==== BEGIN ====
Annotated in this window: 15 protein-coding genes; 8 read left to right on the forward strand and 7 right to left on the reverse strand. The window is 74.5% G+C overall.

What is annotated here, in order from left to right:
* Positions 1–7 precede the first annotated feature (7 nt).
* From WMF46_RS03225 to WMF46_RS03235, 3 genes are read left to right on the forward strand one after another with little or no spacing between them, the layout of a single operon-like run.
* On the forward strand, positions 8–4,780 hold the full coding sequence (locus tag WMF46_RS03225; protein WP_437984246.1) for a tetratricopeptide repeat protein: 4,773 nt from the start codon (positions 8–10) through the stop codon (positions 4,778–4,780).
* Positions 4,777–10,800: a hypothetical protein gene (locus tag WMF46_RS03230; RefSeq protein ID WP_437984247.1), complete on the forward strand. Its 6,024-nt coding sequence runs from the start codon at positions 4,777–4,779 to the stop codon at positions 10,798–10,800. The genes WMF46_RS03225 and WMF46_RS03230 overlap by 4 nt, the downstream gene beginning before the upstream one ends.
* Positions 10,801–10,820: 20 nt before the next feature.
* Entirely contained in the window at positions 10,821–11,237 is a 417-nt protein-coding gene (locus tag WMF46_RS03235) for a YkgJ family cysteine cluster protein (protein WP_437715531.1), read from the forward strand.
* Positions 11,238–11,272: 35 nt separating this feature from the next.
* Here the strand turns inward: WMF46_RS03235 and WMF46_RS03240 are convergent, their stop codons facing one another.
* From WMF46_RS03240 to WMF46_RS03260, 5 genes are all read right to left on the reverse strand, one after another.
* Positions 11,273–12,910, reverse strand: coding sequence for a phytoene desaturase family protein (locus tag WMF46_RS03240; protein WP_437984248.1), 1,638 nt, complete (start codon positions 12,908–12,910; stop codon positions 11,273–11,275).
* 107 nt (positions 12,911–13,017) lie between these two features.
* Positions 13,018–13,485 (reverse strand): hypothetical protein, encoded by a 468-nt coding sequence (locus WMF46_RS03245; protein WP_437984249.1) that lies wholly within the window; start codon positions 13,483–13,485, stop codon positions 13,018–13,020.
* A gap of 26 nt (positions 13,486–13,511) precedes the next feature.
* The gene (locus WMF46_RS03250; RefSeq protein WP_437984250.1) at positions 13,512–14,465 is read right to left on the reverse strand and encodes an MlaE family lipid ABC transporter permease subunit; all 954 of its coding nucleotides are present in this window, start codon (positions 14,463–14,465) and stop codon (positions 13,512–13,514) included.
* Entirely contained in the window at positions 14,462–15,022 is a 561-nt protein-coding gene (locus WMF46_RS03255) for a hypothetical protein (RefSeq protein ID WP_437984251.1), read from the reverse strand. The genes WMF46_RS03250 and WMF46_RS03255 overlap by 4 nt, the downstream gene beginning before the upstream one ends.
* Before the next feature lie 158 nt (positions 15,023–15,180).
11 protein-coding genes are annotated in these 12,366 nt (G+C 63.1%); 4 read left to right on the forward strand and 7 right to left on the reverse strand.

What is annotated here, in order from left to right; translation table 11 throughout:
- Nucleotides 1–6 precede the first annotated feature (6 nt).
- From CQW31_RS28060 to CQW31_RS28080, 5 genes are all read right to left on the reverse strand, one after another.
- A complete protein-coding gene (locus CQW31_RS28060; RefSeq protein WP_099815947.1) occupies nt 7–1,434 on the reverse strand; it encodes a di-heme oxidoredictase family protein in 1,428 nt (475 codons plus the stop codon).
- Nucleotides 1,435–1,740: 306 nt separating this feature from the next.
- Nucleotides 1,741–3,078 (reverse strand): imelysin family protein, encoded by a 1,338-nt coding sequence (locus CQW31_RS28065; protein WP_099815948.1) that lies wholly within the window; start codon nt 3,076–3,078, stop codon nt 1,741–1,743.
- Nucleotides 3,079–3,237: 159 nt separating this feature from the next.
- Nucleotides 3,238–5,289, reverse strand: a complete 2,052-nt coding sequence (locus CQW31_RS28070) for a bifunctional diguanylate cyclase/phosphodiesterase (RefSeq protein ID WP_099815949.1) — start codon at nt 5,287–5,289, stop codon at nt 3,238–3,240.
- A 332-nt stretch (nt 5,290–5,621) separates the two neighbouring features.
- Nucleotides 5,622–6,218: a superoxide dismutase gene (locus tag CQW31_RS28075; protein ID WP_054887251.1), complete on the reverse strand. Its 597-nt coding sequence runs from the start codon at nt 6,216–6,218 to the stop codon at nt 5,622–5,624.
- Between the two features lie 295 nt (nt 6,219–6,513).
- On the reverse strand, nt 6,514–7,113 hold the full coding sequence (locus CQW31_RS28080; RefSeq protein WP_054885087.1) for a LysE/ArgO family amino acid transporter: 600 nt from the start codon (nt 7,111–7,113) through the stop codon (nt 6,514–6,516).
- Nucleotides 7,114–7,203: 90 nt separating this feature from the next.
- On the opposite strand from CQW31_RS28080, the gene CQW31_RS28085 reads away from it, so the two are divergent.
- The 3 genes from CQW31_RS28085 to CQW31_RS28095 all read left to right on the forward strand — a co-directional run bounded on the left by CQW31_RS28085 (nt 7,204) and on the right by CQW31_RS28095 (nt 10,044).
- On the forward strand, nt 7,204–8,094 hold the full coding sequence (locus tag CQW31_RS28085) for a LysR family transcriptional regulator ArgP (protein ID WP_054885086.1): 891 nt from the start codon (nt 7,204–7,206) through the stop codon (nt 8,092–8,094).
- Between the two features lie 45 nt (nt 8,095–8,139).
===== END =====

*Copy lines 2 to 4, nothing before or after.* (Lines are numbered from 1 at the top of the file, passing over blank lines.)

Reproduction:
What is annotated here, in order from left to right:
* Positions 1–7 precede the first annotated feature (7 nt).
* From WMF46_RS03225 to WMF46_RS03235, 3 genes are read left to right on the forward strand one after another with little or no spacing between them, the layout of a single operon-like run.